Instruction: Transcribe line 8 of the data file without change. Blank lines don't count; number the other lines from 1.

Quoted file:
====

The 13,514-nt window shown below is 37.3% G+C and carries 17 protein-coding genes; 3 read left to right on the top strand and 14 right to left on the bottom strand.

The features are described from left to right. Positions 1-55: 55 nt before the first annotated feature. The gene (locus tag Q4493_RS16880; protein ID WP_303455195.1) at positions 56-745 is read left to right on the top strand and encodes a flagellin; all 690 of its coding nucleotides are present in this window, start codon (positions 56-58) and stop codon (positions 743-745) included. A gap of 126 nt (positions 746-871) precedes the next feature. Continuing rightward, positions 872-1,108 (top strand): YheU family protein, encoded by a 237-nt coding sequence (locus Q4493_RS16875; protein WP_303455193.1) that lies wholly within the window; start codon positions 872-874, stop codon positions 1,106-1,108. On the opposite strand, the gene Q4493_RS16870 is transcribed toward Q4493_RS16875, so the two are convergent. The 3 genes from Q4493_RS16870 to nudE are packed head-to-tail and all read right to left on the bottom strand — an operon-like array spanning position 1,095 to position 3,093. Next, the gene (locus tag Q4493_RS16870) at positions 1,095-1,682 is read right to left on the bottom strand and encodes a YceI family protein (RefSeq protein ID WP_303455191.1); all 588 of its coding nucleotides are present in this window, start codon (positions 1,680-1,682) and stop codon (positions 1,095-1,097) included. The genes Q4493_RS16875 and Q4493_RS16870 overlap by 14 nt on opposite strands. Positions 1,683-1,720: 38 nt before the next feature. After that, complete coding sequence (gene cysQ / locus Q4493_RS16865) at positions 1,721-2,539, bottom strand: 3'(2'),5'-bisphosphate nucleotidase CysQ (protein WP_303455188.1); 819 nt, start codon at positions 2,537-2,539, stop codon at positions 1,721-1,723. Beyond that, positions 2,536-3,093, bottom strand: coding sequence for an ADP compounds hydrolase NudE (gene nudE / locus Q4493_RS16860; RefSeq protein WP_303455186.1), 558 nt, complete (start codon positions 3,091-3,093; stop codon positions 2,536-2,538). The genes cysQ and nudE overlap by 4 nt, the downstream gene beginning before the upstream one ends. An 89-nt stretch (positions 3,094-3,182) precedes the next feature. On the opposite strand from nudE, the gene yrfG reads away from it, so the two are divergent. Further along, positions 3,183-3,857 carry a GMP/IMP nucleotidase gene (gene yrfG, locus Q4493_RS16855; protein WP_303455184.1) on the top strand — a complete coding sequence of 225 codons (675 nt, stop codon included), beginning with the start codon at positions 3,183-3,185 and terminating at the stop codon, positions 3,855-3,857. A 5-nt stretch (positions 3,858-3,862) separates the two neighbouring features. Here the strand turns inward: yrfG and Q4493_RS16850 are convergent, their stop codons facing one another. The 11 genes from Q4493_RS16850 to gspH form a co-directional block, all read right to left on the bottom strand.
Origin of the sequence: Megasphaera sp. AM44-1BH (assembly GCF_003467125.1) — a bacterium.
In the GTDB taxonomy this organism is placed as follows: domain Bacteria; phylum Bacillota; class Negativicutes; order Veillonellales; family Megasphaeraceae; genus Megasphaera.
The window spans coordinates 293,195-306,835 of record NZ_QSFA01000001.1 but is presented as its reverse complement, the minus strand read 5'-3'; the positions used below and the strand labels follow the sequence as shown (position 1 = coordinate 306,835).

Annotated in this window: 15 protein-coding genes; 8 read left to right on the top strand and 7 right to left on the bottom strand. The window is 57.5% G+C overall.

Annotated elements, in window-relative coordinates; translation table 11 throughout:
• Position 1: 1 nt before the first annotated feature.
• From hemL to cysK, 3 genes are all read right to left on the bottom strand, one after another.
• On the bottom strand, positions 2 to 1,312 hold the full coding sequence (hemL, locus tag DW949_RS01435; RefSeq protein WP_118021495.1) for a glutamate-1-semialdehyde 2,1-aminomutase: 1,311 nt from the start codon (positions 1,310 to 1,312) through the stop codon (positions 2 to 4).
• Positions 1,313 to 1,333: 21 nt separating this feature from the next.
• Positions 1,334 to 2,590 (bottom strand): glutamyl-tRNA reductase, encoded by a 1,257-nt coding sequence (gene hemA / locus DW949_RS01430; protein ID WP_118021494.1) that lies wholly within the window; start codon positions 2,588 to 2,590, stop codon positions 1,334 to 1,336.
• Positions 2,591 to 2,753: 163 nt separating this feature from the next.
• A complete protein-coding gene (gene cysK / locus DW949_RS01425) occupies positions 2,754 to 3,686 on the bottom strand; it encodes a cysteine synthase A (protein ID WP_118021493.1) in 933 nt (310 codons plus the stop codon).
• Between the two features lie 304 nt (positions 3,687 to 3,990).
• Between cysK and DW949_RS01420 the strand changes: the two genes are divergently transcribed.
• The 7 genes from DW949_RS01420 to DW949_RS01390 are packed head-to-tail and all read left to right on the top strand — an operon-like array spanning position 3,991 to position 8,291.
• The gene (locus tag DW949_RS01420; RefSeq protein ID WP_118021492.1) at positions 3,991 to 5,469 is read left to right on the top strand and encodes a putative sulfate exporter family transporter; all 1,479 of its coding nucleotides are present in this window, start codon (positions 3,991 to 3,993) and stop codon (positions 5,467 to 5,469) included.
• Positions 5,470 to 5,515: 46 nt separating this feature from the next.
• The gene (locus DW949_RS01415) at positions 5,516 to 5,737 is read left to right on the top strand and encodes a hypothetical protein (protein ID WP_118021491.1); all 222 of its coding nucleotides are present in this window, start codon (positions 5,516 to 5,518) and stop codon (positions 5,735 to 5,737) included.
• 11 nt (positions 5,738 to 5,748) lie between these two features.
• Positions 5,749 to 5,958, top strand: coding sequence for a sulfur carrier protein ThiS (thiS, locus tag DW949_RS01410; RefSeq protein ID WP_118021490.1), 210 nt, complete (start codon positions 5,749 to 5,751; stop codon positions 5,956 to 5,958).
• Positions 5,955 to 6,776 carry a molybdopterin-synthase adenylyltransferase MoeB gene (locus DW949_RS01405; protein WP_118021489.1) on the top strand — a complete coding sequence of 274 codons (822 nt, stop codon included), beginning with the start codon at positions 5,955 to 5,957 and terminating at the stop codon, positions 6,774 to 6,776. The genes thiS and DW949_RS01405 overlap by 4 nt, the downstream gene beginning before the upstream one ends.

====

• Position 1: 1 nt before the first annotated feature.